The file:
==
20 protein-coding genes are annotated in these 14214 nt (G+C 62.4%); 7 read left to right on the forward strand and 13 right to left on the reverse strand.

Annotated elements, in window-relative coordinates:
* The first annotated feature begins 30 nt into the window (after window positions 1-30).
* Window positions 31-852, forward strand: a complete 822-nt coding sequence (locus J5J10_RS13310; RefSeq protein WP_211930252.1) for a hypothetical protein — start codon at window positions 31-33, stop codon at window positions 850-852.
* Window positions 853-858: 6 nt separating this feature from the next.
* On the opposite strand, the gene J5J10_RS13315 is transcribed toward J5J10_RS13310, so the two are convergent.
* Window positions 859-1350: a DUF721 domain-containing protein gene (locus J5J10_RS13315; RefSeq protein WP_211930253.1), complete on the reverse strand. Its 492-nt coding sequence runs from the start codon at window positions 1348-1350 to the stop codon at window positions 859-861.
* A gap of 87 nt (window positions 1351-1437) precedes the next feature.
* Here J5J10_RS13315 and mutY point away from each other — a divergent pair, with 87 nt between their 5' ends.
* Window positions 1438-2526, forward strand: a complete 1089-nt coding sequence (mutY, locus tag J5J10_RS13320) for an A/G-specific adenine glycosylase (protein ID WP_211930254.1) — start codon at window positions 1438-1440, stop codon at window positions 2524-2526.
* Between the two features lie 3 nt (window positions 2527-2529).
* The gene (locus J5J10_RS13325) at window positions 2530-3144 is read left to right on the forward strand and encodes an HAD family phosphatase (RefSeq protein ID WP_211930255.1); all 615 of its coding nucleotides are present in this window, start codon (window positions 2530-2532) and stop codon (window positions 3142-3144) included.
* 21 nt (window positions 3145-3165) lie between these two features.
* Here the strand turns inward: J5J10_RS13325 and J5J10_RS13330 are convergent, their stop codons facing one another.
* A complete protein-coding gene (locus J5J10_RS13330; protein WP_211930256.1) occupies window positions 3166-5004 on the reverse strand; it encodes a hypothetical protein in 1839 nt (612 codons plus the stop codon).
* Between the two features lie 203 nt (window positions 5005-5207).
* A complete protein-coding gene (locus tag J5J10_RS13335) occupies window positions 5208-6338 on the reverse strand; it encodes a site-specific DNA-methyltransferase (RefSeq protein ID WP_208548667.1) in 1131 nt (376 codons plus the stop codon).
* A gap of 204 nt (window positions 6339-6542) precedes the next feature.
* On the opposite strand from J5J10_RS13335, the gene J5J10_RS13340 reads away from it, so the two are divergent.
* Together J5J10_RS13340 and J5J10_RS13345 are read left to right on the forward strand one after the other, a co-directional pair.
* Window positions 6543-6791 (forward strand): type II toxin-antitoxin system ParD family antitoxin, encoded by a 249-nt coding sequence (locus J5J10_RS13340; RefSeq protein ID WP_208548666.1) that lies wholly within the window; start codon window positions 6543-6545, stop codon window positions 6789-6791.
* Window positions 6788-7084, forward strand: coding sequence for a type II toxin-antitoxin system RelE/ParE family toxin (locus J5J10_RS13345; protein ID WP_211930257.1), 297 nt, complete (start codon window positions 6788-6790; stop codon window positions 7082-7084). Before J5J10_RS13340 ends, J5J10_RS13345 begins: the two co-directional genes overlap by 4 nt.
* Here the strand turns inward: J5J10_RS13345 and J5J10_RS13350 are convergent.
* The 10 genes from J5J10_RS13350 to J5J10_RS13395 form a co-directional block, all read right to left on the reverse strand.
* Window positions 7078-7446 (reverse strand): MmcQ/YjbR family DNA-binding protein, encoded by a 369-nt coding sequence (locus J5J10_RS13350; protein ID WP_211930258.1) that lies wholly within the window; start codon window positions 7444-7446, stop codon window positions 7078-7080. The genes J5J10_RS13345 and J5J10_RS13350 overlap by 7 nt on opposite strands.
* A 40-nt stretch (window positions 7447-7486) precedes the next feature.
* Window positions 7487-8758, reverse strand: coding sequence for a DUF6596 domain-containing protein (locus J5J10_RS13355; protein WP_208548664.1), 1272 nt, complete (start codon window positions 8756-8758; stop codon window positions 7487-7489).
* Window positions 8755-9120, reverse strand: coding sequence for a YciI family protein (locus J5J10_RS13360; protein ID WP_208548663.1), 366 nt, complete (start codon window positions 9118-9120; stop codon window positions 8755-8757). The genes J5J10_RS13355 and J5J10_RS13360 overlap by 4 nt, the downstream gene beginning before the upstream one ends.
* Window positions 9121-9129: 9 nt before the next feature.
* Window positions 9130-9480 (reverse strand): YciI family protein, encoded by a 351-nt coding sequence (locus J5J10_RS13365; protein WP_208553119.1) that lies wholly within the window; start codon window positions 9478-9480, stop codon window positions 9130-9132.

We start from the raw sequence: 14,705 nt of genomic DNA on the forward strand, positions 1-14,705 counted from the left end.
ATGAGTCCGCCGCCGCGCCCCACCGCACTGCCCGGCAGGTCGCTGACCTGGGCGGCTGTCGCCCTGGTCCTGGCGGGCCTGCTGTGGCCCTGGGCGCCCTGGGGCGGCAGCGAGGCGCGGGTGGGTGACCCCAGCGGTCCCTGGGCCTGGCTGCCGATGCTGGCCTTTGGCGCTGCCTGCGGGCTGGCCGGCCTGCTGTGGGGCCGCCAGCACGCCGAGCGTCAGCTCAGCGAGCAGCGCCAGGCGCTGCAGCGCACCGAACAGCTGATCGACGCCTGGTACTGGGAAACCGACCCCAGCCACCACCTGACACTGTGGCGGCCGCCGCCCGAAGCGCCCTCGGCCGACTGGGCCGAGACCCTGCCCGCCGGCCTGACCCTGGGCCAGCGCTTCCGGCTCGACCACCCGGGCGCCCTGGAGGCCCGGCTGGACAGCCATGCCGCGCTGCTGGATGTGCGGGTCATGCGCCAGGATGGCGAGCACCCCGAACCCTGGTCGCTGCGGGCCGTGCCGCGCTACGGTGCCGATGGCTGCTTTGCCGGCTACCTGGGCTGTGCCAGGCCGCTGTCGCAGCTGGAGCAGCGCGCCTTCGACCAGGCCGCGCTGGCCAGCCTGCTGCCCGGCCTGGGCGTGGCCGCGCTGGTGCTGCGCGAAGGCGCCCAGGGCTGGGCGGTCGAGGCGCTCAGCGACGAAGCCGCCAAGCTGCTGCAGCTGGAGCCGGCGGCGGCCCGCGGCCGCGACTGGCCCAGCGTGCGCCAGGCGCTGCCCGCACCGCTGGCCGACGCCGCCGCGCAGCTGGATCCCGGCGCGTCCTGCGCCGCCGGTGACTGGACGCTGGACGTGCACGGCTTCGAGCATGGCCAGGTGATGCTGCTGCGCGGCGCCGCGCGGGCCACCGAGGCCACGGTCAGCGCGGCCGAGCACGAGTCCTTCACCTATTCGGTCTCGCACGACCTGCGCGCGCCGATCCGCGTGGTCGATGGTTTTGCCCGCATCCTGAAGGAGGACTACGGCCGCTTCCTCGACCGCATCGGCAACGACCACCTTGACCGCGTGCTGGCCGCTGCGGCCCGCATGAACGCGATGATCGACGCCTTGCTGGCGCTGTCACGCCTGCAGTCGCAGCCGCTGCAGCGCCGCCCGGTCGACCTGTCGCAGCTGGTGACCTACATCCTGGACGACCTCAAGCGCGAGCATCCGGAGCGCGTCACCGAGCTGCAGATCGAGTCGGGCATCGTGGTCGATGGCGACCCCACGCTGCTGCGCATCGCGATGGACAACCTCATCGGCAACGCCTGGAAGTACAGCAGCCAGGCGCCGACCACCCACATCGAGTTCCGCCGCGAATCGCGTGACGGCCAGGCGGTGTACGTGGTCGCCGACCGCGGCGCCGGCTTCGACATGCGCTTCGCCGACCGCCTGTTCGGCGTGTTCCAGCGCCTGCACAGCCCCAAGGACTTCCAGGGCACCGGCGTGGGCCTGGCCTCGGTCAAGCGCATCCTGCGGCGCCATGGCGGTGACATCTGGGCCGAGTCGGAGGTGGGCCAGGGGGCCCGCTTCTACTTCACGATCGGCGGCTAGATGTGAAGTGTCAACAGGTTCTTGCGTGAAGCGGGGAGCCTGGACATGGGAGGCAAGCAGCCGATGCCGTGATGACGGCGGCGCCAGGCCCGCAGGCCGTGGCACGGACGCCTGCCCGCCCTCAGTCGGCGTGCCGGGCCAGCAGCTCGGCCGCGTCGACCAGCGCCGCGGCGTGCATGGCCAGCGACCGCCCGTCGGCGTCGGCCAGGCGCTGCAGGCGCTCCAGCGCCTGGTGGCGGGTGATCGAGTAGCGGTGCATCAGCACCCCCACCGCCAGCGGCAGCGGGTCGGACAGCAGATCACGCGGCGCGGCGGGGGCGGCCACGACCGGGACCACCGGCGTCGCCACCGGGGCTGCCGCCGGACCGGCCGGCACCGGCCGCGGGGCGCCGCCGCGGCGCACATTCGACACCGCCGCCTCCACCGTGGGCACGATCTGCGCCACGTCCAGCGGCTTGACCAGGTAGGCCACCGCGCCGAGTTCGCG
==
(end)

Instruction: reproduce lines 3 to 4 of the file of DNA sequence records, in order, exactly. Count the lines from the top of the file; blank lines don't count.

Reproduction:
* The first annotated feature begins 30 nt into the window (after window positions 1-30).
* Window positions 31-852, forward strand: a complete 822-nt coding sequence (locus J5J10_RS13310; RefSeq protein WP_211930252.1) for a hypothetical protein — start codon at window positions 31-33, stop codon at window positions 850-852.